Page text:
Apocalyptic studies flourished in the 1970s and early 1980s. This interest probably had something to do with the social and political upheavals of the 1960s and their effects, but I won't go into that issue today. In 1970, Klaus Koch's book Ratlos vor der Apokalyptik was published in Germany. In 1972 it appeared in English under a title more friendly to scholars: The Rediscovery of Apocalyptic. The subtitle, however, preserved the edginess of the original: A Polemical Work on a Neglected Area of Biblical Studies and Its Damaging Effects on Theology and Philosophy. (1) My favorite chapter is the one entitled "The Agonized Attempt to Save Jesus from Apocalyptic." The main title of the English version, as well as the title of the chapter I just mentioned, unfortunately converted a respectable German noun into the substantive use of an adjective with a vague referent.
The problem of terminology was addressed by our honoree in an article entitled "Apocalypticism" published in 1976 in the supplementary volume of The Interpreter's Dictionary of the Bible. (2) He proposed that discussion and analysis take place on three distinct but interrelated levels: the literary genre "apocalypse," apocalyptic eschatology, and apocalypticism. He quite rightly emphasized that the definitions of these levels should be flexible and not be viewed as a static system but as a phenomenon characterized by diversity and change. He defined apocalyptic eschatology as "a religious perspective, a way of viewing divine plans in relation to mundane realities." (3) This perspective may be present in works of various genres. He proposed that the term "apocalypticism" be used to refer to "the symbolic universe in which an apocalyptic movement codifies its identity and interpretation of reality." (4) In many cases, however, there is little or no evidence of an apocalyptic movement related to a particular apocalypse or a work expressing apocalyptic eschatology. So the term "apocalypticism" is often used to refer to the symbolic universe or worldview expressed in such works.
Koch and many other scholars emphasized eschatological expectation as a key aspect of apocalyptic phenomena. In response, Michael Stone published an essay in 1976 in the memorial volume for G. Ernest Wright entitled, "Lists of Revealed Things in Apocalyptic Literature." (5) In this article he argued that the revelation of things in heaven and other places not normally accessible to human beings was as important as eschatology in apocalyptic texts. Typically, these revelations are related to astronomy and meteorology, uranography and cosmology, and the secrets of nature and Wisdom. (6)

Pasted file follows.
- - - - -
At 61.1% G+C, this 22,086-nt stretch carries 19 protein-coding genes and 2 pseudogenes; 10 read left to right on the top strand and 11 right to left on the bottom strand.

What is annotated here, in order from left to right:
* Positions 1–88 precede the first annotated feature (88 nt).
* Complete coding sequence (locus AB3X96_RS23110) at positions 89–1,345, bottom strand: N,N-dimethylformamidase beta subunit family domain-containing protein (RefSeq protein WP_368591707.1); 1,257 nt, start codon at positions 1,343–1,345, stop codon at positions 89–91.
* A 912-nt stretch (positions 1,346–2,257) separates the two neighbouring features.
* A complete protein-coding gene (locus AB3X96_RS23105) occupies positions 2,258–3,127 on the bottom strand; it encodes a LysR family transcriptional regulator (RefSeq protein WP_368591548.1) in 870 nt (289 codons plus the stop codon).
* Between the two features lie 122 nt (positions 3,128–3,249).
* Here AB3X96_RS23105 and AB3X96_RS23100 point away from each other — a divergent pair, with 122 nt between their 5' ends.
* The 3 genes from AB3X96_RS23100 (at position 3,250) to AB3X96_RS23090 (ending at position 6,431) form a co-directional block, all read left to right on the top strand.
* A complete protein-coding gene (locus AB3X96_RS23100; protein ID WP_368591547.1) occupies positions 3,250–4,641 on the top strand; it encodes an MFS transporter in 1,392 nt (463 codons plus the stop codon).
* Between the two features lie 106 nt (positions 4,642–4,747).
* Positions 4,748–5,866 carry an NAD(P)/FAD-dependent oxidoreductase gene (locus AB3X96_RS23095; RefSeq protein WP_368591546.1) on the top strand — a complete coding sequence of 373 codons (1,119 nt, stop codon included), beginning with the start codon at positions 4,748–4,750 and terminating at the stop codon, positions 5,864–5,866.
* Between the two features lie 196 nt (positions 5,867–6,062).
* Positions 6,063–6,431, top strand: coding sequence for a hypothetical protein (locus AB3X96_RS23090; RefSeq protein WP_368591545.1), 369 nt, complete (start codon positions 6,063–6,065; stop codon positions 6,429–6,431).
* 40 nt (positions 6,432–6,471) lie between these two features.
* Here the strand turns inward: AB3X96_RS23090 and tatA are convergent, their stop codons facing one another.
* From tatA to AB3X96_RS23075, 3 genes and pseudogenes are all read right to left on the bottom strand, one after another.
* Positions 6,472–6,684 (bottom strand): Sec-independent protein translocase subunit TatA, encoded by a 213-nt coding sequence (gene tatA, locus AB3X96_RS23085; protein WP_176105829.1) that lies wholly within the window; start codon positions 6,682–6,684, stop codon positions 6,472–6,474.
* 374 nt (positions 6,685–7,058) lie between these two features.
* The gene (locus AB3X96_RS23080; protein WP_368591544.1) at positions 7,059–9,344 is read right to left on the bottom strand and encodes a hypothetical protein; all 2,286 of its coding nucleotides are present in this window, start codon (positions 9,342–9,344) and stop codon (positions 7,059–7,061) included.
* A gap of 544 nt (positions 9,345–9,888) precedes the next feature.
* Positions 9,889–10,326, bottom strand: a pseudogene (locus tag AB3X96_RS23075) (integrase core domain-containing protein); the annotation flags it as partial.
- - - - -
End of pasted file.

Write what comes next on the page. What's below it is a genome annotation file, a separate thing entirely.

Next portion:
In the mid-seventies, Robert W. Funk initiated a project to update and expand the form critical project exemplified by Rudolf Bultmann's History of the Synoptic Tradition. It was called the Forms and Genres project. John J. Collins was recruited to establish and head a working group on the genre "apocalypse." The results were published in 1979 as volume 14 of the journal Semeia under the title Apocalypse: The Morphology of a Genre. (7) The initial objective was the modest one of reaching agreement on what body of texts could be identified as belonging to this genre. The inductive and cross-cultural process led to the following definition:
[The term "apocalypse" refers to] a genre of revelatory literature with a narrative framework, in which a revelation is mediated by an otherworldly being to a human recipient, disclosing a transcendent reality which is both temporal, insofar as it envisages eschatological salvation, and spatial, insofar as it involves another, supernatural world. (8)
This definition emphasizes literary form and content. The character of the revelation as "mediated" by an otherworldly being distinguishes apocalypses from prophetic oracles and other types of revelatory literature. The dual description of the content takes both eschatology and the revelation of heavenly secrets into account. The question of function was deliberately omitted in the belief that an abstract definition of function would be less helpful than detailed study of the function of each of the particular works.
In the same year, 1979, an international colloquium on apocalypticism was held in Uppsala. The proceedings were published in 1983 and edited by David Hellholm. (9) A wide variety of views on the genre were expressed. At one extreme was that of Jean Carmignac, who defined the genre "apocalypse" as including all heavenly revelations in symbolic form. (10) At another was E. P. Sanders's advocacy of a return to an "essentialist" definition of Jewish apocalypses as "revelation of restoration and reversal." (11) The body of contributors voted in the final session to continue working at describing apocalypses rather than trying to define them.
The definition and other results of the Semeia 14 volume were widely appreciated and recognized as furthering the discussion. Soon after it was published, some scholars criticized the omission of the element of function from the definition. …